Eriberto Mota: Debian with three monitors under low cost graphics interface

28 November, 2016 - 01:27

Since 2008 I use two monitors in my desktop. Yesterday I bought a new graphics interface and a third monitor. Some time I was looking for a low cost graphics interface. Ok, I am using GeForce GT 740 which has three output ports: VGA, DVI and HDMI. In Brazil this interface card can be found around R$ 400 (US$ 117, but my card was US$ 87 in Brazilian Black Friday). In Amazon.com, it is between US$ 51 and US$ 109. The chosen manufacturer was Zotac, but all GT 740 and 750 will work fine (I tested the GT 750 too).

The GeForce GT 740 was imediatelly recognised by Debian Jessie with kernel Linux 4.7.0 from Backports (it is my default, so I didn't test with original 3.16 kernel). The driver used was the default X.Org Nouveau. I use KDE and the management was easy.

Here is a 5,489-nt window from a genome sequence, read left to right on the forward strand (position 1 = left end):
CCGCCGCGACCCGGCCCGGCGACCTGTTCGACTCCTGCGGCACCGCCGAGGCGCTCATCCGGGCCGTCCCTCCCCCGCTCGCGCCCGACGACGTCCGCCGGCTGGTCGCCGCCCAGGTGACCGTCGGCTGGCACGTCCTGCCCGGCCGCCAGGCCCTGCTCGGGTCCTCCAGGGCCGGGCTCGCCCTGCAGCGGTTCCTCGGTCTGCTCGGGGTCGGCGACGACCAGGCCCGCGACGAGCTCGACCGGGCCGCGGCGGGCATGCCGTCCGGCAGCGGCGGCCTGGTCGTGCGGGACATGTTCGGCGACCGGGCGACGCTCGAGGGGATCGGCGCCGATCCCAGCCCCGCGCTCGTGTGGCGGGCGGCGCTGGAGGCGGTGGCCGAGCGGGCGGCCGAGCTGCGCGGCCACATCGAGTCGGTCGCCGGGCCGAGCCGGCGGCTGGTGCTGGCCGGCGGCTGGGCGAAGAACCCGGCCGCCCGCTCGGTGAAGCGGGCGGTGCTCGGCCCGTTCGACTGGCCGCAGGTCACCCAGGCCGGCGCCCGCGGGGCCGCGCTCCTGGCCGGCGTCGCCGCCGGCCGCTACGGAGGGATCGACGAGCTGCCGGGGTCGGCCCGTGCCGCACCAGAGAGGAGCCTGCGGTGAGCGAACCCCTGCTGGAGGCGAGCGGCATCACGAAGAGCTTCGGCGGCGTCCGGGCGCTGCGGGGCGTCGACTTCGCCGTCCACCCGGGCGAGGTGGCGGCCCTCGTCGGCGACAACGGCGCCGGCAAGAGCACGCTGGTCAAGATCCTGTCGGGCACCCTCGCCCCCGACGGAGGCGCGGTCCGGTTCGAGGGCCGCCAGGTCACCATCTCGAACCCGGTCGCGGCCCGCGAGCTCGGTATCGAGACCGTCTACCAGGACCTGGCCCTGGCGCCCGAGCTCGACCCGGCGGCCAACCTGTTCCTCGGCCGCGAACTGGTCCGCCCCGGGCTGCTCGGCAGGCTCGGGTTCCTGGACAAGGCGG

I hope this post can help people interested in use 3 monitors. Enjoy!

 

Julian Andres Klode: Starting the faster, more secure APT 1.4 series

26 November, 2016 - 06:43

We just released the first beta of APT 1.4 to Debian unstable (beta here means that we don’t know any other big stuff to add to it, but are still open to further extensions). This is the release series that will be released with Debian stretch, Ubuntu zesty, and possibly Ubuntu zesty+1 (if the Debian freeze takes a very long time, even zesty+2 is possible). It should reach the master archive in a few hours, and your mirrors shortly after that.

Security changes